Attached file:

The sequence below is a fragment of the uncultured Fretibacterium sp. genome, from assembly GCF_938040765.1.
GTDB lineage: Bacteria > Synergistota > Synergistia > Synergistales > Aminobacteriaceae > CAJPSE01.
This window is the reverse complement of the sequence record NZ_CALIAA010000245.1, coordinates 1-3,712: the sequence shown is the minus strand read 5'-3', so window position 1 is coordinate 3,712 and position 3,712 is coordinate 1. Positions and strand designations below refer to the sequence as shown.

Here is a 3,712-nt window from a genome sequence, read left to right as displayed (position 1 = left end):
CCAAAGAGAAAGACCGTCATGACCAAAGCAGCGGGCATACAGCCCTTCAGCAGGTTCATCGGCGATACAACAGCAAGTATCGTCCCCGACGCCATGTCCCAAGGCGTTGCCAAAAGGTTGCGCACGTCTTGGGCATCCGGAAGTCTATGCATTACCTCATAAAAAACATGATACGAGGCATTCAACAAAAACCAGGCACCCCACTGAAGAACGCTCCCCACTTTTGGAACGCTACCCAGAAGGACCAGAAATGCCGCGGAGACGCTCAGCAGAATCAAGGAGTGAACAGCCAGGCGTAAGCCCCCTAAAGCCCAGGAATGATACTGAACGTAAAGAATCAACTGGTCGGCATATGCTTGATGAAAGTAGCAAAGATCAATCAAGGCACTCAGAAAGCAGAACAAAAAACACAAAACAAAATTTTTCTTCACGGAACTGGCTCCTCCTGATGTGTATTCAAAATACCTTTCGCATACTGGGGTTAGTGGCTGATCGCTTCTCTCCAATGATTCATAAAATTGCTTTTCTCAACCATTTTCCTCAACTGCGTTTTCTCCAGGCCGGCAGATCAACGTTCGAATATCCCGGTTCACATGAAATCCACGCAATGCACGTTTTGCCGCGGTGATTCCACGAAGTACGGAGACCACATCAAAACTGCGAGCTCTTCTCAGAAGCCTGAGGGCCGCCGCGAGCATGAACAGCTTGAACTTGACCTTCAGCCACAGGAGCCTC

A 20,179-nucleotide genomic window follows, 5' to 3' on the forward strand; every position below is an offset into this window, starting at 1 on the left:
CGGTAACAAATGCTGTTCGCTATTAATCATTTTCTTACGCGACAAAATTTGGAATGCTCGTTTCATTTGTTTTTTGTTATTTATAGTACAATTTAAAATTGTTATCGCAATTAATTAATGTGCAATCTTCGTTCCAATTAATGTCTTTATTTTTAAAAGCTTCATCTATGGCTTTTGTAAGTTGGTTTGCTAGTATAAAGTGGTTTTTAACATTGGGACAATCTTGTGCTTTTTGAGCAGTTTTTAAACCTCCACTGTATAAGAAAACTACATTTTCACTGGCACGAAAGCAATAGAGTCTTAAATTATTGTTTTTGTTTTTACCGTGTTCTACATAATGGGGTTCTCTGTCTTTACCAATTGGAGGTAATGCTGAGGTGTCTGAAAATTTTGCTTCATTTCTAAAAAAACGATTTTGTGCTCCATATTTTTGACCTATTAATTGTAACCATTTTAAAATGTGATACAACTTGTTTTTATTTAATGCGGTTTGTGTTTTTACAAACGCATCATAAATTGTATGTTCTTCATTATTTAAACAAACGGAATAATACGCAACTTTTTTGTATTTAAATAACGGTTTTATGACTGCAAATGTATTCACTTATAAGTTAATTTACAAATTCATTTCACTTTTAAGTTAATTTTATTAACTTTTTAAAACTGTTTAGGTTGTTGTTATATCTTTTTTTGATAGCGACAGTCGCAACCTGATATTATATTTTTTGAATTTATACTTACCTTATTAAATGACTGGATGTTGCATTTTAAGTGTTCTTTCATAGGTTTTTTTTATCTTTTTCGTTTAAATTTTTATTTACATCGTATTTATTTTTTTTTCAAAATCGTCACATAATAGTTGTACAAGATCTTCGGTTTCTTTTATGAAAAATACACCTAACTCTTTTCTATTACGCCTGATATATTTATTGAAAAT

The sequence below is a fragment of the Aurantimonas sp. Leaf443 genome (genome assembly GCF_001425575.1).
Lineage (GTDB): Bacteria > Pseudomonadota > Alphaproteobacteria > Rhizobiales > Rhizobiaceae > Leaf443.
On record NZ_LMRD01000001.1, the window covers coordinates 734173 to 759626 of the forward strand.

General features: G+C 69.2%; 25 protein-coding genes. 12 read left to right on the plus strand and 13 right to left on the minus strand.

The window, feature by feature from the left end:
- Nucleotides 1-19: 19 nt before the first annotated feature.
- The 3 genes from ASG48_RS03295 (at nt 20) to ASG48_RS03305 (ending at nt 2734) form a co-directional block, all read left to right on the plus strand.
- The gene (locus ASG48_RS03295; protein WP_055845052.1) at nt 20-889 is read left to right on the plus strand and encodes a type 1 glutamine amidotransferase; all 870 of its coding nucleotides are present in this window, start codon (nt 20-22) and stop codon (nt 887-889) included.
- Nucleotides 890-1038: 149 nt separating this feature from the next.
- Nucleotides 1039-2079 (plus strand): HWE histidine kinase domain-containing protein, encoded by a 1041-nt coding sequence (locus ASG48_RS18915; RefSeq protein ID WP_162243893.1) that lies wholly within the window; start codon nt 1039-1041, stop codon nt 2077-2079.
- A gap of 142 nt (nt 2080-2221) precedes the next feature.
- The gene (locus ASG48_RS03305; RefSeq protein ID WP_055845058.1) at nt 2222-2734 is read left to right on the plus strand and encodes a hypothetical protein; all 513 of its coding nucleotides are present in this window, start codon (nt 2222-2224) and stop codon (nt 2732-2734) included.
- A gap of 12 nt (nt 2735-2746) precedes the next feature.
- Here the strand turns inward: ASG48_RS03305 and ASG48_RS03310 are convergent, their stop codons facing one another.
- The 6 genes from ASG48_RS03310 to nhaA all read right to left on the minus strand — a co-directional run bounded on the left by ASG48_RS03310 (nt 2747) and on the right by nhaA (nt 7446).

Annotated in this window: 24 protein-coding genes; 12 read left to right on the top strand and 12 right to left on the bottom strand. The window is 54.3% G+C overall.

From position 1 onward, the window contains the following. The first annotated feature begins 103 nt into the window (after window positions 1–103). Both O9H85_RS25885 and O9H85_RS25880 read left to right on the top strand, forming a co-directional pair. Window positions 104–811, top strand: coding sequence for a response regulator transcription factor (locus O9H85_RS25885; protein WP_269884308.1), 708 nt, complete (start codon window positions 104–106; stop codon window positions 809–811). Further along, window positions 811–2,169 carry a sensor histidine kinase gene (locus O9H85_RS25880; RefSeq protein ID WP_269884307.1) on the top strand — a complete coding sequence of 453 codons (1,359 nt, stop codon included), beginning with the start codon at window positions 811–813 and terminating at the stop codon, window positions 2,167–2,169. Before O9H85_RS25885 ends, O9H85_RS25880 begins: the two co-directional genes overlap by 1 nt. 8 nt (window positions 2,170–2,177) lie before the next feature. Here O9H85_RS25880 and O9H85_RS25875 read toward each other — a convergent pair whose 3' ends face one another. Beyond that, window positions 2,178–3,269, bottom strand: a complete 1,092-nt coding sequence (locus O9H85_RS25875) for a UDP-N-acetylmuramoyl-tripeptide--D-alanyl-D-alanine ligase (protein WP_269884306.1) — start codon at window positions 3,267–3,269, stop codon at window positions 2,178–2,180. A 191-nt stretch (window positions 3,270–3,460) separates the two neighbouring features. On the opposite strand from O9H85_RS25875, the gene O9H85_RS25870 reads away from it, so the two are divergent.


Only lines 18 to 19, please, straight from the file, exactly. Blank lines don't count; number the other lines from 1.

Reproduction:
- A gap of 142 nt (nt 2080-2221) precedes the next feature.
- The gene (locus ASG48_RS03305; RefSeq protein ID WP_055845058.1) at nt 2222-2734 is read left to right on the plus strand and encodes a hypothetical protein; all 513 of its coding nucleotides are present in this window, start codon (nt 2222-2224) and stop codon (nt 2732-2734) included.